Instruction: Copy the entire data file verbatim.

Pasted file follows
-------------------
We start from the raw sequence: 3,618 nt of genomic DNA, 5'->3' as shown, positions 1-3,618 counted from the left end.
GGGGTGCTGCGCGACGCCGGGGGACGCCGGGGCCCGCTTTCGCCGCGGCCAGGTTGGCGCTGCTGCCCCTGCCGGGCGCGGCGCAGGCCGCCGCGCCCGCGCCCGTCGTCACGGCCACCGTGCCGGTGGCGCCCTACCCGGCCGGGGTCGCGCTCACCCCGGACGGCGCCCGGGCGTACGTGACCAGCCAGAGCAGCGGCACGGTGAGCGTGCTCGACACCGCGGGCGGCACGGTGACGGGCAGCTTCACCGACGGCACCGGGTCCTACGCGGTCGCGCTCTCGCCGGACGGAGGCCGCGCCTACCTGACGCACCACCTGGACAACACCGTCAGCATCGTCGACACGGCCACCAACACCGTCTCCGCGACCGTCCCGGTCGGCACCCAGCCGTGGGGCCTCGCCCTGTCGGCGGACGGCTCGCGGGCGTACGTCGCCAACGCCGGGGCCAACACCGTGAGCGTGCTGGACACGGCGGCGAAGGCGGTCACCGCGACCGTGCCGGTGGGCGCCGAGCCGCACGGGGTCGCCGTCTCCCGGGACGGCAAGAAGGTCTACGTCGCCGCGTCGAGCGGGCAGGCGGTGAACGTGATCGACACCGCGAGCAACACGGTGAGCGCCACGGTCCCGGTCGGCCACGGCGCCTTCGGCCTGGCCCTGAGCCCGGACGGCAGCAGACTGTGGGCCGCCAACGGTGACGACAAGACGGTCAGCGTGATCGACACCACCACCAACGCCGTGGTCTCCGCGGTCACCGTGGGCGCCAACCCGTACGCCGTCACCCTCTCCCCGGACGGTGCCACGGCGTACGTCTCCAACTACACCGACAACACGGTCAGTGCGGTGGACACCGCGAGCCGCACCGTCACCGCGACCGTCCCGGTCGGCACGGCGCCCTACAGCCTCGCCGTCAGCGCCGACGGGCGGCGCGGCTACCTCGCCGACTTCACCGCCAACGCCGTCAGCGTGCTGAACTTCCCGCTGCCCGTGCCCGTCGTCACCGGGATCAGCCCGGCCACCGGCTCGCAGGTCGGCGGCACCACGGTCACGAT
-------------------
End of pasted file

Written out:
We start from the raw sequence: 3,618 nt of genomic DNA, 5'->3' as shown, positions 1-3,618 counted from the left end.
GGGGTGCTGCGCGACGCCGGGGGACGCCGGGGCCCGCTTTCGCCGCGGCCAGGTTGGCGCTGCTGCCCCTGCCGGGCGCGGCGCAGGCCGCCGCGCCCGCGCCCGTCGTCACGGCCACCGTGCCGGTGGCGCCCTACCCGGCCGGGGTCGCGCTCACCCCGGACGGCGCCCGGGCGTACGTGACCAGCCAGAGCAGCGGCACGGTGAGCGTGCTCGACACCGCGGGCGGCACGGTGACGGGCAGCTTCACCGACGGCACCGGGTCCTACGCGGTCGCGCTCTCGCCGGACGGAGGCCGCGCCTACCTGACGCACCACCTGGACAACACCGTCAGCATCGTCGACACGGCCACCAACACCGTCTCCGCGACCGTCCCGGTCGGCACCCAGCCGTGGGGCCTCGCCCTGTCGGCGGACGGCTCGCGGGCGTACGTCGCCAACGCCGGGGCCAACACCGTGAGCGTGCTGGACACGGCGGCGAAGGCGGTCACCGCGACCGTGCCGGTGGGCGCCGAGCCGCACGGGGTCGCCGTCTCCCGGGACGGCAAGAAGGTCTACGTCGCCGCGTCGAGCGGGCAGGCGGTGAACGTGATCGACACCGCGAGCAACACGGTGAGCGCCACGGTCCCGGTCGGCCACGGCGCCTTCGGCCTGGCCCTGAGCCCGGACGGCAGCAGACTGTGGGCCGCCAACGGTGACGACAAGACGGTCAGCGTGATCGACACCACCACCAACGCCGTGGTCTCCGCGGTCACCGTGGGCGCCAACCCGTACGCCGTCACCCTCTCCCCGGACGGTGCCACGGCGTACGTCTCCAACTACACCGACAACACGGTCAGTGCGGTGGACACCGCGAGCCGCACCGTCACCGCGACCGTCCCGGTCGGCACGGCGCCCTACAGCCTCGCCGTCAGCGCCGACGGGCGGCGCGGCTACCTCGCCGACTTCACCGCCAACGCCGTCAGCGTGCTGAACTTCCCGCTGCCCGTGCCCGTCGTCACCGGGATCAGCCCGGCCACCGGCTCGCAGGTCGGCGGCACCACGGTCACGAT